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Give Missile Treaty a Single Meaning : Before Consenting, Senate Must Put Lid on Reinterpretation

March 13, 1988|RALPH EARLE II | Ralph Earle II, chief U.S. negotiator of the SALT II treaty (1978-80), is the national policy director of the nonpartisan Lawyers Alliance for Nuclear Arms Control.

As the treaty on intermediate-nuclear forces proceeds through the Senate with near unanimous approval, two questions have arisen: What is the purpose of this exercise? What is the Senate's role in advising the White House regarding treaty ratification? Surprisingly, answering these fundamental questions may impede ratification, which would otherwise appear to be a foregone conclusion.

Under the terms of the U.S. Constitution, all international treaties must be submitted to the Senate for advice-and-consent before its provisions become law.

In 1972 the first significant U.S.-Soviet arms-control treaty, the anti-ballistic missile treaty, was overwhelmingly approved by a Senate vote of 88 to 2. Thirteen years later, however, the Reagan Administration claimed to have defined a new meaning of the treaty that would permit testing of high-tech weapons in space, the heart of President Reagan's Strategic Defense Initiative, or "Star Wars," program.

Wait a minute, some responded, the Senate approved the ABM treaty believing that it banned such tests. Consequently, the current legal adviser to the State Department dismissed Nixon Administration testimony as erroneous and the ABM treaty ratification process as irrelevant. The truth, according to current Administration policy, can only be found in the treaty's negotiating record, which, it is claimed, supports the new interpretation and which can be used to alter the treaty's meaning without consulting the Senate.

If that reasoning is applied to the INF treaty, the current Senate ratification hearings may well be simply a waste of time. The entire process will itself be irrelevant if there is no restriction placed on a future Administration's "right" to overturn what is now being agreed upon.

There is a solution. Some senators are considering a condition on consent to ratification of the INF treaty that would forbid, without Senate approval, any future interpretation differing from the common understanding regarding the treaty reached by the White House and the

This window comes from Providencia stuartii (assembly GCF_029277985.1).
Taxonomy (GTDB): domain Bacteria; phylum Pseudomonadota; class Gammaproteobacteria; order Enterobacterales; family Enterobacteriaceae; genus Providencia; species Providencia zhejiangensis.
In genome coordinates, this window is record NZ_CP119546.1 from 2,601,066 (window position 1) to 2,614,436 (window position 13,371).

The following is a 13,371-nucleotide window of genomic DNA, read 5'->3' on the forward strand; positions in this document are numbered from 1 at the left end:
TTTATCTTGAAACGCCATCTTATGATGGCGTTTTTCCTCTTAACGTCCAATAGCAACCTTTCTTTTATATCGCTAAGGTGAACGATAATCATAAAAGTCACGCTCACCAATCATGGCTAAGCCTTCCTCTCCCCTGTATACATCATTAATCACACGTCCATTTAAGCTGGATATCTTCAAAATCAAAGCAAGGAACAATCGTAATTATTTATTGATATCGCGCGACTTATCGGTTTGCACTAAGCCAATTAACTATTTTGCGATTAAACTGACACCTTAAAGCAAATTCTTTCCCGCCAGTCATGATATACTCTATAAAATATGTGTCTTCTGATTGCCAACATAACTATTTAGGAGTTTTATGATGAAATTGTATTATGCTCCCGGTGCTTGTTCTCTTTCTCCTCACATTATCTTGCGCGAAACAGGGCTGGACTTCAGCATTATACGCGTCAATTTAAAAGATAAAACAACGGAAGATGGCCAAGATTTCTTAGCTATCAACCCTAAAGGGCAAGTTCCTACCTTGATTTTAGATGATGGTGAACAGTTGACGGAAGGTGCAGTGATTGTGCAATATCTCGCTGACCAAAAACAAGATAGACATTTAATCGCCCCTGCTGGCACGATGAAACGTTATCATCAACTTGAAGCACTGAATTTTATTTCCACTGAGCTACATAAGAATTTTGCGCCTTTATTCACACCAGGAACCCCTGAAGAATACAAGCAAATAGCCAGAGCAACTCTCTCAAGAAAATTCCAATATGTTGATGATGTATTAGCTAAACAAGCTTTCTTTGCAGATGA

Senate. If the Reagan Administration does not support that idea, it may be necessary for the Senate to tie that condition to INF treaty ratification. This is true for several reasons.

It is incredible that one can argue years after ratification that a further review of the negotiating record by people not involved in that negotiation can take legal precedence over the contemporaneous testimony of those who did participate. It is bad policy--it is bad law.

Furthermore, as a former negotiator, I know that the proposed policy can only have a chilling effect on flexibility in future negotiations. If every proposal and counter-proposal made in the course of a negotiation lasting several years can later be scrutinized for meanings, even if unintended by the participants, our negotiators will be stultified and their efforts to achieve satisfactory agreements will be compromised.

Finally, when referring to the "negotiating record," one should be clear about the subject matter. Other than the plenary statements and the agreement itself, the record is merely a mass of unilateral memoranda prepared by one side. Accordingly, it is nonsensical to suggest that a memorandum of conversation prepared by negotiator "X" in 1990 and reviewed in 1995 by lawyer "Y" should have any greater, or even as great, import as Senate testimony on the same subject by negotiator "X" in 1990? A future Administration should not have the option of redefining a treaty's terms by dismissing the executive branch testimony as "not authoritative."

The Reagan Administration is in a quandary of its own making. It has negotiated a treaty that eliminates a Soviet missile threat and has justifiably received widespread support. It has sent witnesses to the Senate clarifying and supporting the treaty's terms. Therefore, one would hope that the Administration would accept the condition without opposition since it merely confirms longstanding constitutional principle.

But, by using this Administration's own arguments regarding the ABM Treaty, a future Administration may simply dismiss the INF ratification testimony as "non-authoritative. It is hard to imagine that the INF treaty's negotiators would agree to its arbitrarily being overturned in 10 or 15 years.

Failure to resolve this issue during the next few weeks will leave the future of the INF treaty in jeopardy. More important, it could undermine the development of future U.S. arms-control policy, our negotiating leverage with the Soviets and America's credibility with its allies.

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